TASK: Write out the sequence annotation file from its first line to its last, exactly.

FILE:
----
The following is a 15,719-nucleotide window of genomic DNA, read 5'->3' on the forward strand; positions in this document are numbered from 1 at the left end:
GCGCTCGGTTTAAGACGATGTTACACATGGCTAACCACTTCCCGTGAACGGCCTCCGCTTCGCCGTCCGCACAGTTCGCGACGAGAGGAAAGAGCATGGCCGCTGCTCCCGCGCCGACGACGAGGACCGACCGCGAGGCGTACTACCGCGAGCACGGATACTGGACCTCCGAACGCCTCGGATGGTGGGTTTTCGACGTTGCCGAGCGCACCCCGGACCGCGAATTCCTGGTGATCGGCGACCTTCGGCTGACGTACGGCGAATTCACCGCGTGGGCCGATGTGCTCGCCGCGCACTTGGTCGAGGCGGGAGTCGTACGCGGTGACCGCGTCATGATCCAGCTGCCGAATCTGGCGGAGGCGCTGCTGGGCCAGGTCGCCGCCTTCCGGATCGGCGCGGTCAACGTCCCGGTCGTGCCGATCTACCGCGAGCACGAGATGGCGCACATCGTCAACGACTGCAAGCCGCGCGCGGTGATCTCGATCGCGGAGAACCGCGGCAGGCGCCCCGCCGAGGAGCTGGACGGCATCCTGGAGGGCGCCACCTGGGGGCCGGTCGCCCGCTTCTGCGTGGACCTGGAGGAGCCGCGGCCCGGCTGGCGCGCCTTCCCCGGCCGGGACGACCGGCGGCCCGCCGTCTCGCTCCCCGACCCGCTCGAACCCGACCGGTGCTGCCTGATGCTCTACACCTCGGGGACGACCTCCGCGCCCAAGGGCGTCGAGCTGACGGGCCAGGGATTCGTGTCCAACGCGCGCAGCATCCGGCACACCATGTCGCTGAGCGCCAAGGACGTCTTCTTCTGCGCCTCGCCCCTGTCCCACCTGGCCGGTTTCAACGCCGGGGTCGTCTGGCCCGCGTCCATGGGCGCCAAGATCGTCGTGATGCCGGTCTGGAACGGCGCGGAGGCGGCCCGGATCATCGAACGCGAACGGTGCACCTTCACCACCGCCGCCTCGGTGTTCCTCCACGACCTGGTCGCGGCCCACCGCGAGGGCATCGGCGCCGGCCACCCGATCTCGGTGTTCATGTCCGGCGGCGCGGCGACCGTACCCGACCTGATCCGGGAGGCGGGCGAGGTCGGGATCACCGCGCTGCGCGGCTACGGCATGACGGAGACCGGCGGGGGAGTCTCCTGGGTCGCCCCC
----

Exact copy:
The following is a 15,719-nucleotide window of genomic DNA, read 5'->3' on the forward strand; positions in this document are numbered from 1 at the left end:
GCGCTCGGTTTAAGACGATGTTACACATGGCTAACCACTTCCCGTGAACGGCCTCCGCTTCGCCGTCCGCACAGTTCGCGACGAGAGGAAAGAGCATGGCCGCTGCTCCCGCGCCGACGACGAGGACCGACCGCGAGGCGTACTACCGCGAGCACGGATACTGGACCTCCGAACGCCTCGGATGGTGGGTTTTCGACGTTGCCGAGCGCACCCCGGACCGCGAATTCCTGGTGATCGGCGACCTTCGGCTGACGTACGGCGAATTCACCGCGTGGGCCGATGTGCTCGCCGCGCACTTGGTCGAGGCGGGAGTCGTACGCGGTGACCGCGTCATGATCCAGCTGCCGAATCTGGCGGAGGCGCTGCTGGGCCAGGTCGCCGCCTTCCGGATCGGCGCGGTCAACGTCCCGGTCGTGCCGATCTACCGCGAGCACGAGATGGCGCACATCGTCAACGACTGCAAGCCGCGCGCGGTGATCTCGATCGCGGAGAACCGCGGCAGGCGCCCCGCCGAGGAGCTGGACGGCATCCTGGAGGGCGCCACCTGGGGGCCGGTCGCCCGCTTCTGCGTGGACCTGGAGGAGCCGCGGCCCGGCTGGCGCGCCTTCCCCGGCCGGGACGACCGGCGGCCCGCCGTCTCGCTCCCCGACCCGCTCGAACCCGACCGGTGCTGCCTGATGCTCTACACCTCGGGGACGACCTCCGCGCCCAAGGGCGTCGAGCTGACGGGCCAGGGATTCGTGTCCAACGCGCGCAGCATCCGGCACACCATGTCGCTGAGCGCCAAGGACGTCTTCTTCTGCGCCTCGCCCCTGTCCCACCTGGCCGGTTTCAACGCCGGGGTCGTCTGGCCCGCGTCCATGGGCGCCAAGATCGTCGTGATGCCGGTCTGGAACGGCGCGGAGGCGGCCCGGATCATCGAACGCGAACGGTGCACCTTCACCACCGCCGCCTCGGTGTTCCTCCACGACCTGGTCGCGGCCCACCGCGAGGGCATCGGCGCCGGCCACCCGATCTCGGTGTTCATGTCCGGCGGCGCGGCGACCGTACCCGACCTGATCCGGGAGGCGGGCGAGGTCGGGATCACCGCGCTGCGCGGCTACGGCATGACGGAGACCGGCGGGGGAGTCTCCTGGGTCGCCCCC